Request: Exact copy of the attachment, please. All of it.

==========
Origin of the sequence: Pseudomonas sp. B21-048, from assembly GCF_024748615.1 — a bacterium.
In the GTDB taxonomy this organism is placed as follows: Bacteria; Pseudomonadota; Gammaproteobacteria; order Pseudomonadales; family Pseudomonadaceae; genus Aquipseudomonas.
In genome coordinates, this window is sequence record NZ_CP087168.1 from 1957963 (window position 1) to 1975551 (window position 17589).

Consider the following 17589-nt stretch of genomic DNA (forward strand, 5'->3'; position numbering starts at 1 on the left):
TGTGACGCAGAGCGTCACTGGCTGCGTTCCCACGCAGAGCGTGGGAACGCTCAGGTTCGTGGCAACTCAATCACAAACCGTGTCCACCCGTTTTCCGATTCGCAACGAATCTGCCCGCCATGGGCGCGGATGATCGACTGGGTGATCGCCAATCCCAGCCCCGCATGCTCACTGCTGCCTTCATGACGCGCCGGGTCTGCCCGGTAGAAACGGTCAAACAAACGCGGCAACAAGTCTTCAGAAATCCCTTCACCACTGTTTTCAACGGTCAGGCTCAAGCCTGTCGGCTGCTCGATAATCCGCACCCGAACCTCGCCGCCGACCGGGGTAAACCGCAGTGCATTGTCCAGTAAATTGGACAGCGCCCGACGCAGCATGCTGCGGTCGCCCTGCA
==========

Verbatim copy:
Origin of the sequence: Pseudomonas sp. B21-048, from assembly GCF_024748615.1 — a bacterium.
In the GTDB taxonomy this organism is placed as follows: Bacteria; Pseudomonadota; Gammaproteobacteria; order Pseudomonadales; family Pseudomonadaceae; genus Aquipseudomonas.
In genome coordinates, this window is sequence record NZ_CP087168.1 from 1957963 (window position 1) to 1975551 (window position 17589).

Consider the following 17589-nt stretch of genomic DNA (forward strand, 5'->3'; position numbering starts at 1 on the left):
TGTGACGCAGAGCGTCACTGGCTGCGTTCCCACGCAGAGCGTGGGAACGCTCAGGTTCGTGGCAACTCAATCACAAACCGTGTCCACCCGTTTTCCGATTCGCAACGAATCTGCCCGCCATGGGCGCGGATGATCGACTGGGTGATCGCCAATCCCAGCCCCGCATGCTCACTGCTGCCTTCATGACGCGCCGGGTCTGCCCGGTAGAAACGGTCAAACAAACGCGGCAACAAGTCTTCAGAAATCCCTTCACCACTGTTTTCAACGGTCAGGCTCAAGCCTGTCGGCTGCTCGATAATCCGCACCCGAACCTCGCCGCCGACCGGGGTAAACCGCAGTGCATTGTCCAGTAAATTGGACAGCGCCCGACGCAGCATGCTGCGGTCGCCCTGCA